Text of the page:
Many derivative instruments that grew rapidly after 2000, such as commodity futures index funds and derivatives on mortgage-backed securities (MBS) such as collateralized debt obligations, were developed in the 1980s and 1990s. Dybvig and Marshall (1997) described the newly developed risk-management processes that included ever more-complex derivatives. Their description noted the possibility of the good, the bad, and the ugly outcomes of using such financial instruments. The good is the new opportunity for more-precise hedging and risk reduction. (3) The bad is the possibility that CEOs and portfolio managers may not fully understand the ramifications of using these complex new instruments. The ugly is the possibility that firms could use OTC derivatives to intentionally take risks that could not be observed by regulators or other market participants. All three outcomes have been evident over the past decade, but it is the ugly outcome that is most responsible for the worldwide financial crisis.

The paper is organized as follows. The second section documents some facts about growth in commodity futures and provides indirect evidence that the rise in derivatives trading was associated with institutional investors using commodity derivatives as an asset class. The third section advances arguments why a negative correlation between stock and futures returns may not necessarily offer a hedging opportunity to investors. The concluding section discusses the reform legislation and prospects for continued trading in commodity derivatives.


The large increase in trading in commodity derivatives was not due to a large increase in hedging by commercial users. It is important to distinguish between the commercial hedgers who produce and use commodities and the institutional investors who use commodity futures to hedge equity and bond risk. For example, commodity futures index funds were marketed to institutional investors as an asset class. Figure 1A depicts the growth of these funds using year-end data for 1994 to 2008. Contracts for these funds are an investment in a long position in a value-weighted portfolio of commodity futures. In 2002, there were fewer than $20 billion in these index-fund contracts. At year-end 2008 these funds had grown to more than $250 billion, about one-fourth to one-third of the notional amounts of commodity futures traded on organized exchanges. In 2007 the Commodity Futures Trading Commission (CFTC) began collecting information on the amount of funds invested in these index funds. Figure 1B reports the CFTC data through September 2010. Note that the exchange trading of commodity futures has rebounded and has nearly recovered to the peak achieved in June of 2008.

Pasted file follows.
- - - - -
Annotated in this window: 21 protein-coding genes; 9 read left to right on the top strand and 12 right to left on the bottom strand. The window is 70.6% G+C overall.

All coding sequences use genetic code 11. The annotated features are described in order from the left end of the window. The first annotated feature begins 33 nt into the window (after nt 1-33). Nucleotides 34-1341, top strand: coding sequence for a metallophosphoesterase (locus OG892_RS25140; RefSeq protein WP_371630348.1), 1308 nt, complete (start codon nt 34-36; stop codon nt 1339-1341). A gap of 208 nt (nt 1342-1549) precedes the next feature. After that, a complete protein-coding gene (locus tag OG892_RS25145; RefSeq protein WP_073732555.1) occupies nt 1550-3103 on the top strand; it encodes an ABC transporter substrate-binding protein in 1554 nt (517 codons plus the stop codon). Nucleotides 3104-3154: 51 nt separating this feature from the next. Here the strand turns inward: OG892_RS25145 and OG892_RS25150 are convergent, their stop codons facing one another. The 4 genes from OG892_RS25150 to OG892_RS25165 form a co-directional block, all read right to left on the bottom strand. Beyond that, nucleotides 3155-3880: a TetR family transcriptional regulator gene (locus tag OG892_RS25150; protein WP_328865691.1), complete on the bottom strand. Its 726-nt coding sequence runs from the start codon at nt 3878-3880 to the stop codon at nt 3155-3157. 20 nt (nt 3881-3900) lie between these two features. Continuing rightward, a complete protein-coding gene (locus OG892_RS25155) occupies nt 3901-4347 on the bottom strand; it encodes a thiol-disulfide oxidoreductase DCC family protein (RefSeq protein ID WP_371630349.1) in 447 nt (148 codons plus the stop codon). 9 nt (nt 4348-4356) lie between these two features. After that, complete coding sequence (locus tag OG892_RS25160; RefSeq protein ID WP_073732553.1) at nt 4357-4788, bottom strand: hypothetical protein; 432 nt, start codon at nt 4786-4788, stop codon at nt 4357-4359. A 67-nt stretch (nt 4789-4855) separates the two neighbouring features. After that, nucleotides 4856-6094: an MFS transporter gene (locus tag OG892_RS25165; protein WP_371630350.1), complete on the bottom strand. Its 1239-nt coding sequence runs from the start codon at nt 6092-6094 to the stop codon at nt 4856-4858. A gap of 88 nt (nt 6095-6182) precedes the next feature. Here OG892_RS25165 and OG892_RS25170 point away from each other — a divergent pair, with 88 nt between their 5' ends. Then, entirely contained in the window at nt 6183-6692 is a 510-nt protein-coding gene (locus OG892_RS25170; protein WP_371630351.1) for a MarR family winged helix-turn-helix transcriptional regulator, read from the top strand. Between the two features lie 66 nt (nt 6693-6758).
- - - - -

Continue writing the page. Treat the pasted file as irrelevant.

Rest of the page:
Trading in OTC commodity derivatives markets also grew rapidly during the period, as shown by the gross market value of commodity derivatives (Figure 2A). Gross market value is a measure of the funds that investors have at risk on both sides of the bet; for example, it includes funds at risk on both the long and short sides of a forward contract. Figure 2A also depicts the gross market value of equity derivatives contracts. The gross market value of commodity derivatives rose by a factor of 25 between June 2003 and June 2008--reaching $2.13 trillion in June 2008. Figure 2B shows the gross market values of commodity derivatives (excluding precious metals) and gold derivatives. (4) Traditionally, institutional investors have used gold as a hedge against inflation and other risks. There was no surge in the volume of gold derivatives as there was for other commodities.

Figure 3 shows prices for the Standard and Poor's (S&P) Goldman Sachs Commodity Index (GSCI), gold, and two ABX indexes that are for derivatives on insurance contracts for MBS. (5) From the day the S&P GSCI peaked, July 3, 2008, to the day Lehman Brothers filed bankruptcy, September 15, 2008, the S&P GSCI price index fell 37 percent (Figure 3). (6) Investors with a short position made large profits, but investors with a long position lost hundreds of billions of dollars. These were investments traded over the counter, so it is difficult to know what part, if any, these losses played in the financial panic that accompanied Lehman's default.

Oil was about 40 percent of the weight in the S&P GSCI and drove the broad pattern in the S&P GSCI. The commodity price index (see Figure 3) rose very sharply with the trading volume of the commodity derivatives market (see Figures 2A and 2B) and peaked in July 2008 when oil prices peaked. It then fell sharply through the second half of 2008. The gold price was much less volatile (see Figure 3), with no unusual rise in the trading volume of gold derivatives (see Figure 2B). Note that the gold price and the commodity price index rose together until mid-March 2008 (see Figure 3), when the Federal Reserve rescued the counterparties to Bear Stearns. The commodity price index (see Figure 3) and trading volume of commodity derivatives then grew very rapidly while the trading volume of gold derivatives was fiat to down a bit (see Figure 2B). The commodity price index started falling 10 weeks before financial markets panicked with the Lehman bankruptcy filing. The fourth quarter of 2008 was very bad for the economy and financial markets. After year-end, the prices of gold and other commodities as measured by the S&P GSCI began an upward trend that continued through to December 2010.






It is possible that the unusual spike in prices and trading volume for commodity futures was influenced by the loss of confidence in MBS and associated derivatives. Figure 3 shows the loss of confidence in both the highest-rated (AAA) and lowest-rated (BBB--) mortgage derivatives. The ABX BBB-- index--for derivatives on mortgage insurance for subprime MBS--began to decline in December 2006 and had fallen 60 percent by August 2007 when the possibility of a wider financial crisis became apparent. By that time, confidence in the highest-rated mortgage paper was also falling. The prices and trading volume of commodity derivatives rose sharply as confidence in the market for subprime mortgages collapsed.